Scottish duo in contention at halfway stage in Betfred British Masters

David Law and Calum Hill just two off lead at Close House

David Law tees off at the fifth on his way to a second-round 69 in the Betfred British Masters at Close House. Picture: Ross Kinnaird/Getty Images

Overnight leader David Law was joined by Calum Hill in keeping the Saltire flying high at the halfway stage in the Betfred British Masters at Close House, near Newcastle.

The Scottish duo sit joint-fourth, two shots off the lead, held by Italian Renato Paratore, after a day of two halves weather-wise at the Northumberland venue.

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Law, who had opened with a seven-under-par 64 in an event marking the European Tour's full return after lockdown, faced miserable wet conditions in the morning.

Calum Hill, right, talks tactics with his caddie, brother Ian, during the second round of the Betfred British Masters at Close House, near Newcastle. Picture: Mike Egerton/PA

The 29-year-old Aberdonian opened with nine straight pars before hitting a 4-iron to around 10 feet for an eagle-3 at the tenth.

He then dropped his first shot of the event at the par-3 14th before getting up and down from a greenside bunker to birdie the 17th, signing for a 69 to move him to nine-under

"I was happy with that," said Law, who is bidding to add to his breakthrough win on the European Tour in the Vic Open in Australia 17 months ago.

"It could get a bit messy out there as sometimes it was raining and sometimes it wasn’t.

"It was just about keeping your concentration and trying to control the spin around the greens."

Later, by which time the sun had come out, Hill joined his compatriot on nine-under after adding a 66 to his opening-day 67.

The 25-year-old Fifer was three-under for the day before rolling in a putt close to 50 feet at the 16th then adding another birdie at the par-5 17th.

"My game has been pretty solid overall," said Hill, who is in his rookie season on the top tour.

"I've hit it well and not put myself in too many stressful positions. Holed a few putts here and there and it's just kind of added up."

This event is the first of six tournaments on a new UK Swing being played behind closed doors as the circuit gets back up and running after a four-month Covid-19 shutdown.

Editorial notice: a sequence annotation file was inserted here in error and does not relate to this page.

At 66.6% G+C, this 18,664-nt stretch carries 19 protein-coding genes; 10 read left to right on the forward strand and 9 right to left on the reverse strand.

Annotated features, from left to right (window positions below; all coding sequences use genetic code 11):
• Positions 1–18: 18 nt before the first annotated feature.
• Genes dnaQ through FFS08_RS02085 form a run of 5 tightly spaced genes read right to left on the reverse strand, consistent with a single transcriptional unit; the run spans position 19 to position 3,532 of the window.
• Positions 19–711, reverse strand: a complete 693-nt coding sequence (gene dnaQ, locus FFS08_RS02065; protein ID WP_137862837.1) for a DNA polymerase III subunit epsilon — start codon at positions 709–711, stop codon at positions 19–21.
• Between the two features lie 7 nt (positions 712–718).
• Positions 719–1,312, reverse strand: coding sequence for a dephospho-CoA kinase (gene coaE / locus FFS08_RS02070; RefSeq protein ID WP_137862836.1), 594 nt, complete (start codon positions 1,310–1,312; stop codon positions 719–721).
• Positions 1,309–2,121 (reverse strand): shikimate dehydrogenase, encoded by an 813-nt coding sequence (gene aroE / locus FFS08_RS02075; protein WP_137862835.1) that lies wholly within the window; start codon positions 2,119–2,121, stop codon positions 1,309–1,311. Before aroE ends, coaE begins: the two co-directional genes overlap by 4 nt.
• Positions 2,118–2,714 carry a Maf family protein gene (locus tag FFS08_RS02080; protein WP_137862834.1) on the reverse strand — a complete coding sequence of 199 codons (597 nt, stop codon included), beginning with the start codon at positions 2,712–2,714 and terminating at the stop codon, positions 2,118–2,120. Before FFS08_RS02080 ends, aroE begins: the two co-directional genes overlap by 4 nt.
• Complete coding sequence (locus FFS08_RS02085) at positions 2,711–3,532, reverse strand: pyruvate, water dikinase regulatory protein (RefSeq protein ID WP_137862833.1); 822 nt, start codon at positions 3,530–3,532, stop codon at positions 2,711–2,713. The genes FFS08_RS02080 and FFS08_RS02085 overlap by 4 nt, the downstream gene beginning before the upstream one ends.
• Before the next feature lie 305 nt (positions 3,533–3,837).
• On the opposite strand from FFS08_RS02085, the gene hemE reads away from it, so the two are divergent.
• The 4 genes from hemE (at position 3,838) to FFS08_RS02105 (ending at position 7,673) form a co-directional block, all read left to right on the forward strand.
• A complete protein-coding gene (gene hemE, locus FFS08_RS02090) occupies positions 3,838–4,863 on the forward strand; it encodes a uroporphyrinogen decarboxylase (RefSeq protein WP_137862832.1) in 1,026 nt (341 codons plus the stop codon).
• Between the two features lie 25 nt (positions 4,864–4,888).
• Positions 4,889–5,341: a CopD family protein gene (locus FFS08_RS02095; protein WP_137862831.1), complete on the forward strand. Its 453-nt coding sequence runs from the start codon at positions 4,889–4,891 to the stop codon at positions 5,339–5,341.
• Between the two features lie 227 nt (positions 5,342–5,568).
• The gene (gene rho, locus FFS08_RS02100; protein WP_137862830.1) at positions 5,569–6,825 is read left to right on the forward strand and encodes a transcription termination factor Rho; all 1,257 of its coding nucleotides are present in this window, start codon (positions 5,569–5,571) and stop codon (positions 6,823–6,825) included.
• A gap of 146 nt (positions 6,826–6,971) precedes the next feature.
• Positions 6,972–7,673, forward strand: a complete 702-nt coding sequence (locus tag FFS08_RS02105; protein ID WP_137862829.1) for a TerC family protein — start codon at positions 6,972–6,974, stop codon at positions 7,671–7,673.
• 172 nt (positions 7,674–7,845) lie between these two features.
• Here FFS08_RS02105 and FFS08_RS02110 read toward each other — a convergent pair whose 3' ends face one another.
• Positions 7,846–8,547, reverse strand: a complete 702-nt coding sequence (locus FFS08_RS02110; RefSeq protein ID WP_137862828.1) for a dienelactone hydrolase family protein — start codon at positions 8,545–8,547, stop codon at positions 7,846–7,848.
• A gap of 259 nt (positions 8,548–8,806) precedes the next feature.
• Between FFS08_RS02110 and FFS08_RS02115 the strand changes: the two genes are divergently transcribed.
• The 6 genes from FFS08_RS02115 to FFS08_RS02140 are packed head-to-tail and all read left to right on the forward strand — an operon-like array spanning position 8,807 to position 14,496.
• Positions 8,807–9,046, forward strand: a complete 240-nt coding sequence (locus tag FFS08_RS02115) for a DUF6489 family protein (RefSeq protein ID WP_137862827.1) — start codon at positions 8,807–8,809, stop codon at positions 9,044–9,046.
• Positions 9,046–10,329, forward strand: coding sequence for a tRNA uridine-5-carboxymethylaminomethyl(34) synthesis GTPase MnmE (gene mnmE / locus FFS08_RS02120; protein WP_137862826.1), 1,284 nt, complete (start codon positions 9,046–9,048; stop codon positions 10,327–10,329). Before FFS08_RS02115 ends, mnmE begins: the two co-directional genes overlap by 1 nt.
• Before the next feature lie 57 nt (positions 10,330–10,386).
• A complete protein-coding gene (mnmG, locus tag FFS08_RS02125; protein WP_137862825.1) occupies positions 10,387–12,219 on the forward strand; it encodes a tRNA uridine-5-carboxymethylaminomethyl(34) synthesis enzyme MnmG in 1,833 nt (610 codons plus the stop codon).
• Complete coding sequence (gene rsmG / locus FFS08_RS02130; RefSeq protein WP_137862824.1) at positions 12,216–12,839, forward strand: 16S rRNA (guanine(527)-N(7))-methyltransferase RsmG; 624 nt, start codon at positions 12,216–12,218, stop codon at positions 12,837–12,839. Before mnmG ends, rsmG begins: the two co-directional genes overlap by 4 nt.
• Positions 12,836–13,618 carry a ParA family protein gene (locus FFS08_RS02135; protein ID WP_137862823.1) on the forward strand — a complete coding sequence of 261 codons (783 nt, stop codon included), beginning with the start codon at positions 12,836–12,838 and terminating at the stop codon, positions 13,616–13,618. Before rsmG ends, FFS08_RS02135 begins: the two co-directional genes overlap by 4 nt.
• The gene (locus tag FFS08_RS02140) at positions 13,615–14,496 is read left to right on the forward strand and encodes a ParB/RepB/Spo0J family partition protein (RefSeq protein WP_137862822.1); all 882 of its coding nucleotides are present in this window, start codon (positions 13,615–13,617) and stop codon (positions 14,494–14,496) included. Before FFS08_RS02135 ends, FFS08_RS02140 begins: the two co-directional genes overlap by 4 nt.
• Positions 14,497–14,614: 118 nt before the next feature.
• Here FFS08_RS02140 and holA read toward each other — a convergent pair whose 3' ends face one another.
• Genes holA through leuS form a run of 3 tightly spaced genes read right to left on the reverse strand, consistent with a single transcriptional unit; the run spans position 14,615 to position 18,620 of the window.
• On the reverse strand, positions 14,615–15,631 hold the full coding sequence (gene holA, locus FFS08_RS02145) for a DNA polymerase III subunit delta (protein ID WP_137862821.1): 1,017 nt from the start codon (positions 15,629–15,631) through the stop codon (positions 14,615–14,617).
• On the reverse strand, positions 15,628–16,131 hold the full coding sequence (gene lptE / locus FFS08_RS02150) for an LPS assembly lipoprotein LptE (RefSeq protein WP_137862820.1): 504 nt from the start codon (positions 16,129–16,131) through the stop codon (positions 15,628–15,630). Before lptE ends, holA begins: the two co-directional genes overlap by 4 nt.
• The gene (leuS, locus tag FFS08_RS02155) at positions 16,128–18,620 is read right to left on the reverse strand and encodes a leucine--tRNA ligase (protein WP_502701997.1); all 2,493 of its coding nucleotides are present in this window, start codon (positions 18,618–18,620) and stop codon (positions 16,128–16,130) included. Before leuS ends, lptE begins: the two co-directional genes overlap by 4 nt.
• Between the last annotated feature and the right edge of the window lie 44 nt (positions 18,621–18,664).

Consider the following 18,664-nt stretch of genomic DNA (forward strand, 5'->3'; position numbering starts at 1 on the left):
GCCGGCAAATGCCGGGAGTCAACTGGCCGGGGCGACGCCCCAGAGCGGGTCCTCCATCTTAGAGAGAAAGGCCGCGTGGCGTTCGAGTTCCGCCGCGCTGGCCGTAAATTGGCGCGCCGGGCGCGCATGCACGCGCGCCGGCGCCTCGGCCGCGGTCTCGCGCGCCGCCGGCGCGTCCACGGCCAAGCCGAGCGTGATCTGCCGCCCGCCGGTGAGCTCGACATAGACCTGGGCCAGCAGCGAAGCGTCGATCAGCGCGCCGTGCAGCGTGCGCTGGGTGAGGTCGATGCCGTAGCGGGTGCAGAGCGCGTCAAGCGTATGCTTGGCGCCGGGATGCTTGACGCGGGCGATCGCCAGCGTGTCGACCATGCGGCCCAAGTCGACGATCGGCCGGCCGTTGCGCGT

"I don't think the lack of crowds make too much of a difference to me at this stage," said Hill, who has his brother, Ian, on the bag.

"I've not played enough tournaments where there are huge crowds to be used to it. This is more what I'm used to on the Challenge Tour where nobody is watching."

He won three times on the second-tier circuit and is now hoping to make the breakthrough on the main tour this weekend.

"Hopefully just keep hitting it the way I've been hitting it and be slightly more aggressive with some of my putts," said Hill of his game plan for the final two rounds. "I was just a bit tentative at some points, so hope to stay positive."

Paratore, who claimed his maiden tour title at the age of 20 in the 2017 Nordea Masters, moved into the lead after adding a 66 to his 65 on Wednesday.

"It felt really good today," said the 23-year-old, who is one of the fastest players on the circuit.

"I played really solid, especially the short game. I saved some shots when I needed it, so I’m very happy my game."

He leads by a shot from South African Justin Harding and Englishman Dale Whitnell after they carded 63 and 64 respectively to storm into contention.

Eddie Pepperell, the 2018 winner and second last year, sits five shots off the lead on six-under, with tournament host Lee Westwood and Paul Dunne, the 2017 champion at the same venue, both making the cut by the skin of their teeth on one-under.

Five Scots from an 11-strong starting contingent are still standing, with Scott Jamieson (three-under), Richie Ramsay (two-under) and Grant Forrest (one-under) also progressing to the final 36 holes.

Among those making early exits was recent Austrian Open winner Marc Warren after disappointing rounds of 78-77, as well as Calum Fyfe, who claimed his spot in the field by winning a qualifier.

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